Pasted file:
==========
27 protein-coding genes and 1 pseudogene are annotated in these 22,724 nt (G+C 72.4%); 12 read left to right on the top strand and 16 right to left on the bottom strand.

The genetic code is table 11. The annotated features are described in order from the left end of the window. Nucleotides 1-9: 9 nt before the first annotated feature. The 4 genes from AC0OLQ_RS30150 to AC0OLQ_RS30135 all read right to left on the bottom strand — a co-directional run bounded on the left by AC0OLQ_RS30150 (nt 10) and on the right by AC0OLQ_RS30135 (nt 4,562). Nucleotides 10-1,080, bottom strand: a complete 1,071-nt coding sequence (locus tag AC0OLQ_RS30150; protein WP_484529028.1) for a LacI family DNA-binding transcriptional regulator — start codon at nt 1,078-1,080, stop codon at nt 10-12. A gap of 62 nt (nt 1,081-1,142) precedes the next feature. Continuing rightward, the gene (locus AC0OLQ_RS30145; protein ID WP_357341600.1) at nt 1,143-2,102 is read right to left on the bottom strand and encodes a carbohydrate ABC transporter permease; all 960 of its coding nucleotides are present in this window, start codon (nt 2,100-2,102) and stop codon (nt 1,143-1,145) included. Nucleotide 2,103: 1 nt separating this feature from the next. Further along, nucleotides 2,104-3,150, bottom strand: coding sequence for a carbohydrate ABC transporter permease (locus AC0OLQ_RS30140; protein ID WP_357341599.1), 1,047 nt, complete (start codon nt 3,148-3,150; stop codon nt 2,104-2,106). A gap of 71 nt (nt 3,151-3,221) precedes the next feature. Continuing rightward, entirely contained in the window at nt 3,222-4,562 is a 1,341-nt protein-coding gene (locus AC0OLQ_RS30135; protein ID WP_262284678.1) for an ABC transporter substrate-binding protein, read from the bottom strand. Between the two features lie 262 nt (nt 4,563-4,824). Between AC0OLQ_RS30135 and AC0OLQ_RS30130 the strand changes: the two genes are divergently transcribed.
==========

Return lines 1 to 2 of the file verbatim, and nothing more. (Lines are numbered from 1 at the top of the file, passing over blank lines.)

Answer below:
27 protein-coding genes and 1 pseudogene are annotated in these 22,724 nt (G+C 72.4%); 12 read left to right on the top strand and 16 right to left on the bottom strand.

The genetic code is table 11. The annotated features are described in order from the left end of the window. Nucleotides 1-9: 9 nt before the first annotated feature. The 4 genes from AC0OLQ_RS30150 to AC0OLQ_RS30135 all read right to left on the bottom strand — a co-directional run bounded on the left by AC0OLQ_RS30150 (nt 10) and on the right by AC0OLQ_RS30135 (nt 4,562). Nucleotides 10-1,080, bottom strand: a complete 1,071-nt coding sequence (locus tag AC0OLQ_RS30150; protein WP_484529028.1) for a LacI family DNA-binding transcriptional regulator — start codon at nt 1,078-1,080, stop codon at nt 10-12. A gap of 62 nt (nt 1,081-1,142) precedes the next feature. Continuing rightward, the gene (locus AC0OLQ_RS30145; protein ID WP_357341600.1) at nt 1,143-2,102 is read right to left on the bottom strand and encodes a carbohydrate ABC transporter permease; all 960 of its coding nucleotides are present in this window, start codon (nt 2,100-2,102) and stop codon (nt 1,143-1,145) included. Nucleotide 2,103: 1 nt separating this feature from the next. Further along, nucleotides 2,104-3,150, bottom strand: coding sequence for a carbohydrate ABC transporter permease (locus AC0OLQ_RS30140; protein ID WP_357341599.1), 1,047 nt, complete (start codon nt 3,148-3,150; stop codon nt 2,104-2,106). A gap of 71 nt (nt 3,151-3,221) precedes the next feature. Continuing rightward, entirely contained in the window at nt 3,222-4,562 is a 1,341-nt protein-coding gene (locus AC0OLQ_RS30135; protein ID WP_262284678.1) for an ABC transporter substrate-binding protein, read from the bottom strand. Between the two features lie 262 nt (nt 4,563-4,824). Between AC0OLQ_RS30135 and AC0OLQ_RS30130 the strand changes: the two genes are divergently transcribed.